After Facebook, Google Too Has Been Found Using Enterprise App For Collecting iPhone Users’ Data But Has Now Shut It Down And Issued Apology
Yesterday was a day of watching Facebook squirm after Apple removed its enterprise certificates following the discovery that it was using them to allow users to install apps and bypass App Store rules.
The removal of those certificates put Facebook into meltdown, with all of its internal apps also ceasing to function because of the move. However, Facebook isn’t alone in its wrongdoing, and as TechCrunch reports, Google has been at it, too.
Screenwise Meter from Google is an app that has also been available via an iOS enterprise certificate for some time. In fact, it’s been around since 2012 which is a long time to be breaking Apple’s rules. The app does much the same thing Facebook’s did – it allowed users to be compensated in exchange for all of their data being vacuumed up by Google. Any network traffic was collected by the ad and search giant, with users receiving gift cards in return.
While all of the users signing up were told of the data that was being collected, TechCrunch points out that in all eventuality, they didn’t really appreciate what it meant.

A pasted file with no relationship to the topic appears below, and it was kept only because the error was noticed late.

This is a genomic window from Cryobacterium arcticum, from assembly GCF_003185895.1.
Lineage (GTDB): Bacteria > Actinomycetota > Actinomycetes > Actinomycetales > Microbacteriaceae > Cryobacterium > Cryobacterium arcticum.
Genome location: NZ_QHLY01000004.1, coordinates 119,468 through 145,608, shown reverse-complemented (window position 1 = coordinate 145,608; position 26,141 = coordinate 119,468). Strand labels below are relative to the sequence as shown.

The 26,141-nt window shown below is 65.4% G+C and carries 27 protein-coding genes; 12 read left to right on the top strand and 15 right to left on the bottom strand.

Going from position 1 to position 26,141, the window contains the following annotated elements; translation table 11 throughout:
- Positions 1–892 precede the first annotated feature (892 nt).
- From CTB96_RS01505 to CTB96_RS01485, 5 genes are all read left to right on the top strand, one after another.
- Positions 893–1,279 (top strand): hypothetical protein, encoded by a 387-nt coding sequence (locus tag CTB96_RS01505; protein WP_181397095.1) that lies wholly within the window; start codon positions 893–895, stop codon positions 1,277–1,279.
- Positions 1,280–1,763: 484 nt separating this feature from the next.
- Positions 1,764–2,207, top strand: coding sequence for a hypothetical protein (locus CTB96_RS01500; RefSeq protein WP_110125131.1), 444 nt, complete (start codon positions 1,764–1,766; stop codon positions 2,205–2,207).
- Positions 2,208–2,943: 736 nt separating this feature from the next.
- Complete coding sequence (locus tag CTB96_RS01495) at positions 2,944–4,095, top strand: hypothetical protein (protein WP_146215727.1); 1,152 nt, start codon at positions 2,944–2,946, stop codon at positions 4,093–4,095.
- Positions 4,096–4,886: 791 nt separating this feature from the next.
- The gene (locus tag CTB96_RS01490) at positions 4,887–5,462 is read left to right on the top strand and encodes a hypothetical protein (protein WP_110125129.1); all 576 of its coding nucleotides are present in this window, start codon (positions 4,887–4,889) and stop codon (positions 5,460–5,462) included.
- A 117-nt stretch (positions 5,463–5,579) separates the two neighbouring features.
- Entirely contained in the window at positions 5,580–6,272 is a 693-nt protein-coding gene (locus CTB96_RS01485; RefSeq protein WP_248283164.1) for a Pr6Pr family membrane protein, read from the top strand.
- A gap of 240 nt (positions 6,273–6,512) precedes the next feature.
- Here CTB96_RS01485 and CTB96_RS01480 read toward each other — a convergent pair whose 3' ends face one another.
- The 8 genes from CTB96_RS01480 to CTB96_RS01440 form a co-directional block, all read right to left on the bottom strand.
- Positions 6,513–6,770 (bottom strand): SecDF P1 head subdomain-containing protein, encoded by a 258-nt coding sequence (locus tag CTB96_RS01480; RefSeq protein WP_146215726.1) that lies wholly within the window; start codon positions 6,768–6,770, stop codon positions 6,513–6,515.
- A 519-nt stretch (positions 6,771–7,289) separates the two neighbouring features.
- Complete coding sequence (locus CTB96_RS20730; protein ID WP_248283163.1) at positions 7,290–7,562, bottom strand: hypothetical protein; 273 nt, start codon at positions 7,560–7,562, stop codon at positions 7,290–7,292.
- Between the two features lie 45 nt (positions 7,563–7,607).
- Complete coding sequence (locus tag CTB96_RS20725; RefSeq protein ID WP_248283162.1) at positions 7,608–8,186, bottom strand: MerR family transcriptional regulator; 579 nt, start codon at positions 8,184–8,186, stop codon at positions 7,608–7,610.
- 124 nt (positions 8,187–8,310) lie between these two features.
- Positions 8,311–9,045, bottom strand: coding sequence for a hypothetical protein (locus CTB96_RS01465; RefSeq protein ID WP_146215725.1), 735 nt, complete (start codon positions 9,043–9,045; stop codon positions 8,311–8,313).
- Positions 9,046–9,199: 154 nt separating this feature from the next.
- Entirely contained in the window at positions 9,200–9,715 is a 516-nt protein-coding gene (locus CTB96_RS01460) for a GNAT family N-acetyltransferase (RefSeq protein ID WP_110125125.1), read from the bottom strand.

Putting the not-insignificant issues of privacy aside — in short, many people lured by financial rewards may not fully take in what it means to have a company fully monitoring all your screen-based activity — and the implications of what extent tech businesses are willing to go to to amass more data about users to get an edge on competitors, Google Screenwise Meter for iOS appears to violate Apple’s policy.
Presumably fearing being the next on Apple’s hit list, Google has pulled the app and issued an apology saying that it was all just one big mistake.
“The Screenwise Meter iOS app should not have operated under Apple’s developer enterprise program — this was a mistake and we apologize. We have disabled this app on iOS devices. This app is completely voluntary and always has been. We’ve been upfront with users about the way we use their data in this app, and we have no access to encrypted data in apps and on devices, and users can opt out of the program at any time.”
Apple has yet to comment on the situation, and Google’s certificates are still valid. It remains to be seen whether any action will be taken against Google, or whether Facebook will be left as the only company to face the consequences of its breaking of Apple’s rules.